Hearn’s Pond dam project comes in under its budget

By Lynn R. Parks

Previous dam washed out on August 11, 2001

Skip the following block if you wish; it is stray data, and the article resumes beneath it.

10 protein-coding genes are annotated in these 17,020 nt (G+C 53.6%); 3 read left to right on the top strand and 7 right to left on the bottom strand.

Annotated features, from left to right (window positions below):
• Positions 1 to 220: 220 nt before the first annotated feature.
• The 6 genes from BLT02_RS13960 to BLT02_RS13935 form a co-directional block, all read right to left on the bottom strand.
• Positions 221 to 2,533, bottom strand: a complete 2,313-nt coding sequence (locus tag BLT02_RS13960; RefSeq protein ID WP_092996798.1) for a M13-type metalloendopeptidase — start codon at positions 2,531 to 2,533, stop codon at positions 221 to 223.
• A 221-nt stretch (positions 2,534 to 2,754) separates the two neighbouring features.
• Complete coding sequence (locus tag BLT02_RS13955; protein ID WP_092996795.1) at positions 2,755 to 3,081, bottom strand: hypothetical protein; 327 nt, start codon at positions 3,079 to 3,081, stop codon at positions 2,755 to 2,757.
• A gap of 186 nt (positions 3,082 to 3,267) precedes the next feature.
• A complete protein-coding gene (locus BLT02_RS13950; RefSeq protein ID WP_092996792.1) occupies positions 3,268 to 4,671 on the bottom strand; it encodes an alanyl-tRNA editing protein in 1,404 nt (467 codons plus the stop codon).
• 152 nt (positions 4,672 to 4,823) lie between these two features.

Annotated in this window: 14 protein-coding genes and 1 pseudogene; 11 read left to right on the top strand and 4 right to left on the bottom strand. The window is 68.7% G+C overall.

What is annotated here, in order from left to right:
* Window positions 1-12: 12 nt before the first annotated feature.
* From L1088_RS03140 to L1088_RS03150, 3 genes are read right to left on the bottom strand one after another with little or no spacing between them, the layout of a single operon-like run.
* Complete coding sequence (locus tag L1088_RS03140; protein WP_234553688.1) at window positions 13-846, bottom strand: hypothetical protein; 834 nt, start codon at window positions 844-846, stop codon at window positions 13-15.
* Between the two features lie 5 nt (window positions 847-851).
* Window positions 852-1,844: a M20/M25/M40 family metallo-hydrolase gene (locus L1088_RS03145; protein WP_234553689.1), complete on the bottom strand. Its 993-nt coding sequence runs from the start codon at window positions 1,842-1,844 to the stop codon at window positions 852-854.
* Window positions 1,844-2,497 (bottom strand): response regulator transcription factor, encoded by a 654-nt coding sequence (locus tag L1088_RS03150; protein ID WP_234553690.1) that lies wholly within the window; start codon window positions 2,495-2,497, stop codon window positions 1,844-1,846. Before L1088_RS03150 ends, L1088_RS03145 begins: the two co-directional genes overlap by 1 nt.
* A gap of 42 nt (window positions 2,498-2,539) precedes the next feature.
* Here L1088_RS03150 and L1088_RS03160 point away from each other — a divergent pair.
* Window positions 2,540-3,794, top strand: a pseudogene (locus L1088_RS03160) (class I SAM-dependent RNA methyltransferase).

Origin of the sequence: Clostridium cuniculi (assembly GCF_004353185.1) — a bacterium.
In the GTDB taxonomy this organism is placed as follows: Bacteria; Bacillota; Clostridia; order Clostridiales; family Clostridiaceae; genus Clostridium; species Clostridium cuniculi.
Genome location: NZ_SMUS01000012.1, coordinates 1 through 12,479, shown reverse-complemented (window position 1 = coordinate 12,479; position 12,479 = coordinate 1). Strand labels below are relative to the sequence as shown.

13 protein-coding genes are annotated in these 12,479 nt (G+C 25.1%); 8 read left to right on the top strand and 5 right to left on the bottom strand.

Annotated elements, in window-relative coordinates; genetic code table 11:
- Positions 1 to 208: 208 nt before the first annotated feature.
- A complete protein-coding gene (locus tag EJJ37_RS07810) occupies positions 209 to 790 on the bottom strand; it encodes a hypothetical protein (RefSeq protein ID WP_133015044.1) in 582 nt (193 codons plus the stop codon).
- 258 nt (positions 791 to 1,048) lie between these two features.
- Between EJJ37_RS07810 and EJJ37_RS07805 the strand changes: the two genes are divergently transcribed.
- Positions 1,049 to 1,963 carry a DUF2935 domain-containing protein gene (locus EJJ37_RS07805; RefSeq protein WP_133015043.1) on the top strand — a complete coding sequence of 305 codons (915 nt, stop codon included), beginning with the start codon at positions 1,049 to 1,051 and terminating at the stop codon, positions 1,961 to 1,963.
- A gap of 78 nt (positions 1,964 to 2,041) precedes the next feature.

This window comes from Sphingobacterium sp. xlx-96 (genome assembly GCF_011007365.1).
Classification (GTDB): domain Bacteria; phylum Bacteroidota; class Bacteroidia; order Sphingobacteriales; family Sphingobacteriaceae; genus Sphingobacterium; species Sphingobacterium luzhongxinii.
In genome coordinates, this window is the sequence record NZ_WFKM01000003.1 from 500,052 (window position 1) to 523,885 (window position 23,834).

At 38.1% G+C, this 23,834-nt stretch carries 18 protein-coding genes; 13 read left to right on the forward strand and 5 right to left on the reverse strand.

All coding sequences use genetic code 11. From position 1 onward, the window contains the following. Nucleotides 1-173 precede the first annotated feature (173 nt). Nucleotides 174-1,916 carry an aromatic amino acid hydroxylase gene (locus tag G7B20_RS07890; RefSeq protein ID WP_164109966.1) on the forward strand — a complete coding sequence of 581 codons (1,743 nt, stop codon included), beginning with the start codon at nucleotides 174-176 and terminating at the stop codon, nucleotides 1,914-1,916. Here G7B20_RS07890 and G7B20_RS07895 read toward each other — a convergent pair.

The Hearn’s Pond dam project, completed two weeks ago, came in under budget, according to Bruce Jones, project manager with the Department of Natural Resources and Environmental Control (DNREC). The state budgeted $600,000 for the project and while he did not have the final figures, Jones said that repairing the dam cost “well under that, closer to $500,000 than $600,000.” But that does not mean that the project was all that the state division had hoped. While the central part of the 90-year-old dam, including the spillway and the gates, meets the latest safety standards, the remaining two-thirds of the dam remain the same as they were last August, when rushing water produced by torrential rains pushed over the dam and allowed the pond to drain. “Had we had adequate funding, we would have liked to have replaced the entire dam,” Jones said. As it was, state funding allowed DNREC to replace about a 150-foot section in the nearly 400-foot dam. The old dam was a crib structure, meaning that it was made of a wooden frame filled with sand, dirt and debris. Shortly after the dam collapse, John Hughes, director of soil and water conservation for the Department of Natural Resources and Environmental Control, said that hollows in the dike (possibly caused by the stumps of long-ago cut trees which were part of the crib’s fill and which subsequently rotted) undermined the dam and allowed it to collapse. “The presence of high rainfall forced water through the hollows,” he said, eroding the soil and causing the dike to fail. Jones said that the state has inspected the remaining crib structure and found it to be sound. “There are no problems that we foresee there,” he said. The new section of the dam has at its core iron sheet piling, covered with a layer of clay to prevent water from getting through to the iron. In addition, it has stone pilings at its base, on both sides, so that if water does crest the dam, it will not erode the soil around it. “This way, the dam wouldn’t wash out,” Jones said. The section also has two new spillway gates, which can be lowered or raised, to allow water to go under or over the dam. “This is a huge improvement over the old dam,” Jones said. “Before, it just had stop logs and to allow more water to go over, you had to pick up the logs.” The new gates are operated by wheels on the dam. Last August, Hughes said that inspection of the dam would have detected the hollows that allowed the dam to fail. The dam had last been inspected in 1973. Delaware still has no dam inspection program. But in its last session, the state Senate passed a resolution asking DNREC to prepare legislation to put such a program in place. The state agency is to have the legislation ready for the start of the legislative session in January. Hearn’s Pond, created over 100 years ago to power a grain mill, covers an area of 53 acres and when full has a mean depth of 4.4 feet; at its deepest, it is 9 feet. It is fed from the west by Buck’s Branch and spills into Williams Pond. Its dam broke Saturday, Aug. 11, 2001, when the Seaford area received between eight and 12 inches of rain, depending upon which area of the city from which the measurements were taken. Jones said that the rate at which the pond fills will be determined by the amount of rainfall we receive. The new gates are open, to allow the stream that connects Hearn’s and Williams ponds to still have a water flow. “To do otherwise, in this kind of heat, would mean a fish kill,” Jones said.

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